Senator BYRNES. That is, as to the 90 percent. As to 10 percent, there would be, because 10 percent is preaudited, as I get it?

Mr. BUCK. Yes.

Senator BYRD. Mr. Chairman, I think the record should show that every warrant that is paid by the Government is countersigned by the Comptroller General, and to that extent there is a preaudit on everything that is spent.

Mr. Buck. If I may say, the warrant does not make the expenditure; it is the check of the disbursing officer.

Senator BYRNES. Suppose you state what the countersigning of the warrant means. Is it not simply a ministerial duty as now performed?

Mr. Buck. Yes; simply incidental to the whole scheme.

Senator BYRNES. Does it involve any investigation, as it is now performed

Mr. Buck. It may with contracts, yes; but generally speaking, it is a routine procedure.

Senator Byrd. It is not a routine procedure. If a suspicion exists that some department is making an illegal expenditure, in the sense that certain requirements of the law are not being obeyed, the Comptroller General can refuse to sign the warrant and can compel the department to obey the law.

Mr. Buck. Senator, if you will permit me to say so, the exceptions and the records of the Comptroller General are largely, if not entirely, based on the checks issued. Those exceptions are taken against the disbursing officer. There will be millions of dollars of exceptions outstanding which may be cleared up in the course of several weeks, several months, or even years. I understand that Mr. Allen, who is the Chief Disbursing Officer, has not had his accounts cleared since he came into office in 1934. There are several millions of dollars of exceptions outstanding against him, which he is gradually clearing up, and he may be able eventually to explain most of them. It has now been 3 years or more. He may have to come to Congress eventually for relief on the disallowances, in the event he cannot recover the moneys. But the moneys are gone, Senator, the checks have been issued and the expenditure has been made.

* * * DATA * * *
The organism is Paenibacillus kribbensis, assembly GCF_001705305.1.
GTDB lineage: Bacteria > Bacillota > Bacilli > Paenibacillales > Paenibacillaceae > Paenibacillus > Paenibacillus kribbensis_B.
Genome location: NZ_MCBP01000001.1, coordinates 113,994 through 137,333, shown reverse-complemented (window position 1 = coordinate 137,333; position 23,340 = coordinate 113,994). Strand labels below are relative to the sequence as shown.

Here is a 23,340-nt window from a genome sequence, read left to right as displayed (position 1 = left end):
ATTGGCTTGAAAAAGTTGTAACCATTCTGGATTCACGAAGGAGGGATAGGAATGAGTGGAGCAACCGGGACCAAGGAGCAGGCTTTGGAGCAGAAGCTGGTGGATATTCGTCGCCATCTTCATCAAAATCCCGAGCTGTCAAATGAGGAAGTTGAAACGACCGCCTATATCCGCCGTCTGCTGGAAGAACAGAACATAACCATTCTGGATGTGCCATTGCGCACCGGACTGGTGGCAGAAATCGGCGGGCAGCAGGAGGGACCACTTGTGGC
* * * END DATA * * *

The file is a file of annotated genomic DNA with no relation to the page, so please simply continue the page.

Senator BYRD. I fully understand that, Mr. Buck. That situation is exactly the same if the Comptroller General does not exercise his independent judgment as he should and permit illegal expenditures to be made; in the final analysis, if a million dollars is illegally spent, even under the present system, or under the new system, that is unrecoverable. I fully understand that, but that does not answer the